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Published February 18, 2016 | Supplemental Material
Journal Article Open

Quantum Mechanical and Experimental Validation that Cyclobis(paraquat-p-phenylene) Forms a 1:1 Inclusion Complex with Tetrathiafulvalene


The promiscuous encapsulation of π-electron-rich guests by the π-electron-deficient host, cyclobis(paraquat-p-phenylene) (CBPQT^(4+)), involves the formation of 1:1 inclusion complexes. One of the most intensely investigated charge-transfer (CT) bands, assumed to result from inclusion of a guest molecule inside the cavity of CBPQT^(4+), is an emerald-green band associated with the complexation of tetrathiafulvalene (TTF) and its derivatives. This interpretation was called into question recently in this journal based on theoretical gas-phase calculations that reinterpreted this CT band in terms of an intermolecular side-on interaction of TTF with one of the bipyridinium (BIPY^(2+)) units of CBPQT^(4+), rather than the encapsulation of TTF inside the cavity of CBPQT^(4+). We carried out DFT calculations, including solvation, that reveal conclusively that the CT band emerging upon mixing TTF with CBPQT^(4+) arises from the formation of a 1:1 inclusion complex. In support of this conclusion, we have performed additional experiments on a [2]rotaxane in which a TTF unit, located in the middle of its short dumbbell, is prevented sterically from interacting with either one of the two BIPY^(2+) units of a CBPQT^(4+) ring residing on a separate [2]rotaxane in a side-on fashion. This [2]rotaxane has similar UV/Vis and ^1H NMR spectroscopic properties with those of 1:1 inclusion complexes of TTF and its derivatives with CBPQT^(4+). The [2]rotaxane exists as an equimolar mixture of cis- and trans-isomers associated with the disubstituted TTF unit in its dumbbell component. Solid-state structures were obtained for both isomers, validating the conclusion that the TTF unit, which gives rise to the CT band, resides inside CBPQT^(4+).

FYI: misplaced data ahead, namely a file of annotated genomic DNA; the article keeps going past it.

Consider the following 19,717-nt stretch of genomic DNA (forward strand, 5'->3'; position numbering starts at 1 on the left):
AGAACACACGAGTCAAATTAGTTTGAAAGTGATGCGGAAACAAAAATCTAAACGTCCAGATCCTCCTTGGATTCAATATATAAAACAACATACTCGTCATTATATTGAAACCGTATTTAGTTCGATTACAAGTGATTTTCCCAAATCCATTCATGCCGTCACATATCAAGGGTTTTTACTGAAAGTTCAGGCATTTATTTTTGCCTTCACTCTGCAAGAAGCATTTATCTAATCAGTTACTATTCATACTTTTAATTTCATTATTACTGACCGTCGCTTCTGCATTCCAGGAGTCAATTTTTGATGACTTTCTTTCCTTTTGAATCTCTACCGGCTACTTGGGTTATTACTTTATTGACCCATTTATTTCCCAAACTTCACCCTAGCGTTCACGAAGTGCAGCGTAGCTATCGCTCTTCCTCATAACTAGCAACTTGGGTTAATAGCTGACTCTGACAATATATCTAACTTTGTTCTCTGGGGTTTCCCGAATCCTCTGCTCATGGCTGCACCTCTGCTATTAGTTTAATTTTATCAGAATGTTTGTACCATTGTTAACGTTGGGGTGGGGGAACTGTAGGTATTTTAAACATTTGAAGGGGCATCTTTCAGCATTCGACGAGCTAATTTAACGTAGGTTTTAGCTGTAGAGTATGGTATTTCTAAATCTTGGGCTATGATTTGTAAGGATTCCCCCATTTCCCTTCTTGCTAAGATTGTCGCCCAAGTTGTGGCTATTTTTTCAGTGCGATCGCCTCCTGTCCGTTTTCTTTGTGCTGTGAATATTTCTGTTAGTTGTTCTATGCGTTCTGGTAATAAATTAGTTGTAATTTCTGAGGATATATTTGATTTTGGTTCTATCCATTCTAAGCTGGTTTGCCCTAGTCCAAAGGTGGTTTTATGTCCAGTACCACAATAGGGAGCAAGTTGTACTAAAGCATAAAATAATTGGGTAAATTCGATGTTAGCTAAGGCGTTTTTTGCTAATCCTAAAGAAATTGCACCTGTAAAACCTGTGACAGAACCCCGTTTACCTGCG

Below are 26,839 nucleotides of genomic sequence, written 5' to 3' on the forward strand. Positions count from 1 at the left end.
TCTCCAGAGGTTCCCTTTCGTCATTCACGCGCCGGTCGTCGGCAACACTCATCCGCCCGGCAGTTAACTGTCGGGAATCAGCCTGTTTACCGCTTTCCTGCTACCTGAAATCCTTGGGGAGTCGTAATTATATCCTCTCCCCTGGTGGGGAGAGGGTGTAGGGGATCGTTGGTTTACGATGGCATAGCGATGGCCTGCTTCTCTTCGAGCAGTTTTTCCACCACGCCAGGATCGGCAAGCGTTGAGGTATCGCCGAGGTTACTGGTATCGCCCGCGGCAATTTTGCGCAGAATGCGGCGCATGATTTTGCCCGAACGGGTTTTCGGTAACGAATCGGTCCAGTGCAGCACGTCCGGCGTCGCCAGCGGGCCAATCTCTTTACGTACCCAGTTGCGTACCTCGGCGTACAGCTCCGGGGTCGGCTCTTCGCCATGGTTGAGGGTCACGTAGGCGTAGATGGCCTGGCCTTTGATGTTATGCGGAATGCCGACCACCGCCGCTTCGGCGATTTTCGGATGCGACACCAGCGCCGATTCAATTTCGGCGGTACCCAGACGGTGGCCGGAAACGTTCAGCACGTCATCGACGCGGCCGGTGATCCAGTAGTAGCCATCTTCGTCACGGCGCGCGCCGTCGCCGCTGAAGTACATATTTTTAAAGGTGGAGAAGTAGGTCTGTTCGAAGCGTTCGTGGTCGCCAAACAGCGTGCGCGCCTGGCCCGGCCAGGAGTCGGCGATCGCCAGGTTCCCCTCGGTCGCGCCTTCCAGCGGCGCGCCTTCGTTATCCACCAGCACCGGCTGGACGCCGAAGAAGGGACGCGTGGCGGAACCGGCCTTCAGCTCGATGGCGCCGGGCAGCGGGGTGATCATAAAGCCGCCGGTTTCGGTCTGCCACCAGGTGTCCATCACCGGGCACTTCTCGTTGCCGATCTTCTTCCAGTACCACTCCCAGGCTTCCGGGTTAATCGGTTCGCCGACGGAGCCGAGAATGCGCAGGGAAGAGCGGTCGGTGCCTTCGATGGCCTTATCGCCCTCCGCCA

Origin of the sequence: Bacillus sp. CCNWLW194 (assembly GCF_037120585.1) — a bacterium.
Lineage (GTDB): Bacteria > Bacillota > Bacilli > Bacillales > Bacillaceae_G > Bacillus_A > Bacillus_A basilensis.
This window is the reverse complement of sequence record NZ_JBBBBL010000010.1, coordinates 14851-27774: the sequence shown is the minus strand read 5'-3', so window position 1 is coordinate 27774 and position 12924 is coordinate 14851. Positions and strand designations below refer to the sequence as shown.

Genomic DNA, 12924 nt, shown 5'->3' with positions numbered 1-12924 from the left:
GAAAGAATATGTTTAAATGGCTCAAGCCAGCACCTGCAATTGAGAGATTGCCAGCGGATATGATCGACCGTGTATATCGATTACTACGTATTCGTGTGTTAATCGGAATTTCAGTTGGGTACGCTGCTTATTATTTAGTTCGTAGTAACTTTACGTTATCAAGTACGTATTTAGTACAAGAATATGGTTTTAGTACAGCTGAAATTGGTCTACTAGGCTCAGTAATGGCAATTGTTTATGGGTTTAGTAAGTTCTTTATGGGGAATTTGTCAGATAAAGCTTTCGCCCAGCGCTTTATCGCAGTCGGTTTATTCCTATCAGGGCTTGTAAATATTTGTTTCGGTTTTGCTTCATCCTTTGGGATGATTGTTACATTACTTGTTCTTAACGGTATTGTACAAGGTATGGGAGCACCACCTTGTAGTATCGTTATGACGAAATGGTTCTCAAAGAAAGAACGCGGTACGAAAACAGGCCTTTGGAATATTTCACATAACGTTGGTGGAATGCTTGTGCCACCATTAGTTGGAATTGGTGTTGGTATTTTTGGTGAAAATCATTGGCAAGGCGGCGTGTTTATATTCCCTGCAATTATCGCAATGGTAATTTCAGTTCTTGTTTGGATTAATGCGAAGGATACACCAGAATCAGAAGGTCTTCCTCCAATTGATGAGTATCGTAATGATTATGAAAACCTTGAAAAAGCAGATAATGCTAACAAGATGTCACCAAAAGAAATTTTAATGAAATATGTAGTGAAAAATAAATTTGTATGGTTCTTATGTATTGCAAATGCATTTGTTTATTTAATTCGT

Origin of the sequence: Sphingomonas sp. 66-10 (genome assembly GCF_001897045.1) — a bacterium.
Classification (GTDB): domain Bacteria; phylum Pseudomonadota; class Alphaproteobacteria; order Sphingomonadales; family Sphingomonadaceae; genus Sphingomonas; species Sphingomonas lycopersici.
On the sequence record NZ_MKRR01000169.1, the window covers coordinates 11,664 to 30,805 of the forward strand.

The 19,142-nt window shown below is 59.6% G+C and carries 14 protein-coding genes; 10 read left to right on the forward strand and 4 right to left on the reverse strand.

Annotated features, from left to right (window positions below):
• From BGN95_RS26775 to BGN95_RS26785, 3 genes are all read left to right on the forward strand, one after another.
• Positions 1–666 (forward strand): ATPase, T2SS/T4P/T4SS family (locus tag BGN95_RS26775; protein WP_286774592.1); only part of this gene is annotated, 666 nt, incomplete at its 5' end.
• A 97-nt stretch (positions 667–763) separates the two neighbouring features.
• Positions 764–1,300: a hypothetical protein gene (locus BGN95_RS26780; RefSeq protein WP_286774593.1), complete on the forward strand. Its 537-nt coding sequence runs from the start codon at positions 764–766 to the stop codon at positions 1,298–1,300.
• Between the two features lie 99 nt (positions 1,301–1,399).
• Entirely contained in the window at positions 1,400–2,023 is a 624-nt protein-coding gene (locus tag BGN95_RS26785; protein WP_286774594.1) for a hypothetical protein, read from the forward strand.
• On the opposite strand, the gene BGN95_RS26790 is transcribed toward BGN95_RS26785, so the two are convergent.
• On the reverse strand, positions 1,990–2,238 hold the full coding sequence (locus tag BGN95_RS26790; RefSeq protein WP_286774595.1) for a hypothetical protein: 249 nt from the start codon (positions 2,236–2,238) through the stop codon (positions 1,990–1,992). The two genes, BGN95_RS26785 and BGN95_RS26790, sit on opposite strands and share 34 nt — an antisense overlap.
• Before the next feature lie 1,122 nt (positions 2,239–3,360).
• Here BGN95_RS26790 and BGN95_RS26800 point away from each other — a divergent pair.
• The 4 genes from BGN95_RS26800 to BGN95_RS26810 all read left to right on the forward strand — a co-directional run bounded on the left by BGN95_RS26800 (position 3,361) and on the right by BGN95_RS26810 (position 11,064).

Additional Information

© 2016 Wiley-VCH Verlag GmbH & Co. KGaA, Weinheim. Received: June 2, 2015; First published: 19 January 2016. This research is part (project 34-945) of the Joint Center of Excellence in Integrated Nano-Systems (JCIN) at the King Abdulaziz City of Science and Technology (KACST) and Northwestern University (NU). The authors would like to thank both KACST and NU for their continued support of this research. W.G.L. and W.A.G. acknowledge support from the US National Science Foundation (EFRI-1332411 and DMR-1436985). A.C.F. acknowledges support from a National Science Foundation (NSF) Graduate Research Fellowship. A.K.B. acknowledges Fulbright New Zealand for a Fulbright Graduate Award and the New Zealand Federation of Graduate Women for a Postgraduate Fellowship award.

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